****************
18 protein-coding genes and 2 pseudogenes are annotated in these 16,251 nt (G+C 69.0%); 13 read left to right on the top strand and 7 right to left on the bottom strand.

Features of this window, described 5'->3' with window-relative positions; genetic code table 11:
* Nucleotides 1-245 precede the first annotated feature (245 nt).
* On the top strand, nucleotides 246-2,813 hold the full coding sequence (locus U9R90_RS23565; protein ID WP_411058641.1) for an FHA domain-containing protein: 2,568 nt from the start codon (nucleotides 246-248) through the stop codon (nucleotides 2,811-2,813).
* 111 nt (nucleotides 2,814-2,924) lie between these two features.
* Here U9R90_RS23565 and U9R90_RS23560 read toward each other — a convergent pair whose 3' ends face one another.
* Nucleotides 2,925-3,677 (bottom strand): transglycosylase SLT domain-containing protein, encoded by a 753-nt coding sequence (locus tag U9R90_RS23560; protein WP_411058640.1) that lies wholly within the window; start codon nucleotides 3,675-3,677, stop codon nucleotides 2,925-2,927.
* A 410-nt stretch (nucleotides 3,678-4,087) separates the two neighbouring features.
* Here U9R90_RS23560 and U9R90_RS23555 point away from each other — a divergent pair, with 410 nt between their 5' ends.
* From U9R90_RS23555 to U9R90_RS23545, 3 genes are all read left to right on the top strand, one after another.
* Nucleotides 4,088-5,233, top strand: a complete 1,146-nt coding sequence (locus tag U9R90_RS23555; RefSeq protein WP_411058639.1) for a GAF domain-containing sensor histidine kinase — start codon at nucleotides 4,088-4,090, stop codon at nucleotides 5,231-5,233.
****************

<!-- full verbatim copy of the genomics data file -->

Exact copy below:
18 protein-coding genes and 2 pseudogenes are annotated in these 16,251 nt (G+C 69.0%); 13 read left to right on the top strand and 7 right to left on the bottom strand.

Features of this window, described 5'->3' with window-relative positions; genetic code table 11:
* Nucleotides 1-245 precede the first annotated feature (245 nt).
* On the top strand, nucleotides 246-2,813 hold the full coding sequence (locus U9R90_RS23565; protein ID WP_411058641.1) for an FHA domain-containing protein: 2,568 nt from the start codon (nucleotides 246-248) through the stop codon (nucleotides 2,811-2,813).
* 111 nt (nucleotides 2,814-2,924) lie between these two features.
* Here U9R90_RS23565 and U9R90_RS23560 read toward each other — a convergent pair whose 3' ends face one another.
* Nucleotides 2,925-3,677 (bottom strand): transglycosylase SLT domain-containing protein, encoded by a 753-nt coding sequence (locus tag U9R90_RS23560; protein WP_411058640.1) that lies wholly within the window; start codon nucleotides 3,675-3,677, stop codon nucleotides 2,925-2,927.
* A 410-nt stretch (nucleotides 3,678-4,087) separates the two neighbouring features.
* Here U9R90_RS23560 and U9R90_RS23555 point away from each other — a divergent pair, with 410 nt between their 5' ends.
* From U9R90_RS23555 to U9R90_RS23545, 3 genes are all read left to right on the top strand, one after another.
* Nucleotides 4,088-5,233, top strand: a complete 1,146-nt coding sequence (locus tag U9R90_RS23555; RefSeq protein WP_411058639.1) for a GAF domain-containing sensor histidine kinase — start codon at nucleotides 4,088-4,090, stop codon at nucleotides 5,231-5,233.